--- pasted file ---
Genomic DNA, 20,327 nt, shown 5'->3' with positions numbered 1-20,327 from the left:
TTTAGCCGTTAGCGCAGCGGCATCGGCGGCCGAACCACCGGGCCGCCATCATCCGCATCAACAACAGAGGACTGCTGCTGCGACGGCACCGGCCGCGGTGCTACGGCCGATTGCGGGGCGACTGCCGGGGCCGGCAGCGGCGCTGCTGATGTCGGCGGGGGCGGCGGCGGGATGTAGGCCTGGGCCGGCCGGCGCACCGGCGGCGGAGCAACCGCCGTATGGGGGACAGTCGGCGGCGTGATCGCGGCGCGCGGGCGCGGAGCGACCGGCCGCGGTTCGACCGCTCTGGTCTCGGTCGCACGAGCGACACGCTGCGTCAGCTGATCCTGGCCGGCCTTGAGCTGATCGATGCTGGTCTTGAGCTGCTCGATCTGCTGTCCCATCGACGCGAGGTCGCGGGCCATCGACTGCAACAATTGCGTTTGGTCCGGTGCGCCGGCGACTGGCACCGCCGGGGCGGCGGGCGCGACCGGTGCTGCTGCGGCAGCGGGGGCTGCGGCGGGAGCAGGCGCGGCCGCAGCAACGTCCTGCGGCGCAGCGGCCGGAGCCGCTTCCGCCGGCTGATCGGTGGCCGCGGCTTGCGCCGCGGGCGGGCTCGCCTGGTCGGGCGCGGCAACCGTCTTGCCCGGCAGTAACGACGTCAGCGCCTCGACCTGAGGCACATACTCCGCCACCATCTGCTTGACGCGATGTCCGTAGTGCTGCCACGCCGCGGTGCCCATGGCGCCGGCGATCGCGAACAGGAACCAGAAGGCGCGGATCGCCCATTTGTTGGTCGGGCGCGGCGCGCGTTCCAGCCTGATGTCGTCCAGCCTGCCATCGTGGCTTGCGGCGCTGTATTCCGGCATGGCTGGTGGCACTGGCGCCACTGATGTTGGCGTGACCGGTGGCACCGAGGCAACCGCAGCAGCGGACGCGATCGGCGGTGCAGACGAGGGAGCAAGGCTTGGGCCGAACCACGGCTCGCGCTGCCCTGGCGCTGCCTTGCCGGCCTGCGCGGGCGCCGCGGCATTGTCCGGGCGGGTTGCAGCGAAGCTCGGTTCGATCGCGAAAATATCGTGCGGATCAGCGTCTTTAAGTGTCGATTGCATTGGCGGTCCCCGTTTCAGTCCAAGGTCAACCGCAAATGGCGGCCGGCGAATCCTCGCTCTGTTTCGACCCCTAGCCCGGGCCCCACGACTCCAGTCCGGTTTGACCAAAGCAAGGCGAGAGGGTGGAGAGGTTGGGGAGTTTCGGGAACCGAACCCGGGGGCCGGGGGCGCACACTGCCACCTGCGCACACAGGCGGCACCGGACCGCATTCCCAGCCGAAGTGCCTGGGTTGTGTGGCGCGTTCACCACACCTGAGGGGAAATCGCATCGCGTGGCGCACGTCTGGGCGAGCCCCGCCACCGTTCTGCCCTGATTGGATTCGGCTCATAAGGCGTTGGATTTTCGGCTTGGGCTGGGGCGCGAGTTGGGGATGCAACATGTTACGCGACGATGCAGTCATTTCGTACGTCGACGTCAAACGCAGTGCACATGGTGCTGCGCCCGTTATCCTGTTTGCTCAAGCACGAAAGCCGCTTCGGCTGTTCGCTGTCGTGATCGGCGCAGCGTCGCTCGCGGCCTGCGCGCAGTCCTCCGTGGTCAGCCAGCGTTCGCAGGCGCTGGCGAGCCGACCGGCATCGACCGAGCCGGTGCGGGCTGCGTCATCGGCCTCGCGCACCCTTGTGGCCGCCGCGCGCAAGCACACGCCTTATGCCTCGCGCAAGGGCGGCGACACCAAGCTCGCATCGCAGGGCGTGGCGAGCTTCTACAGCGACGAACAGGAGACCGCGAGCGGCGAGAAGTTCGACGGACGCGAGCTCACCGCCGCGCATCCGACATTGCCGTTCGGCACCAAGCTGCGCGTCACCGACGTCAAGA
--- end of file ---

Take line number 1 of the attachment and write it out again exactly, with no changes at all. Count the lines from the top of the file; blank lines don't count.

Genomic DNA, 20,327 nt, shown 5'->3' with positions numbered 1-20,327 from the left: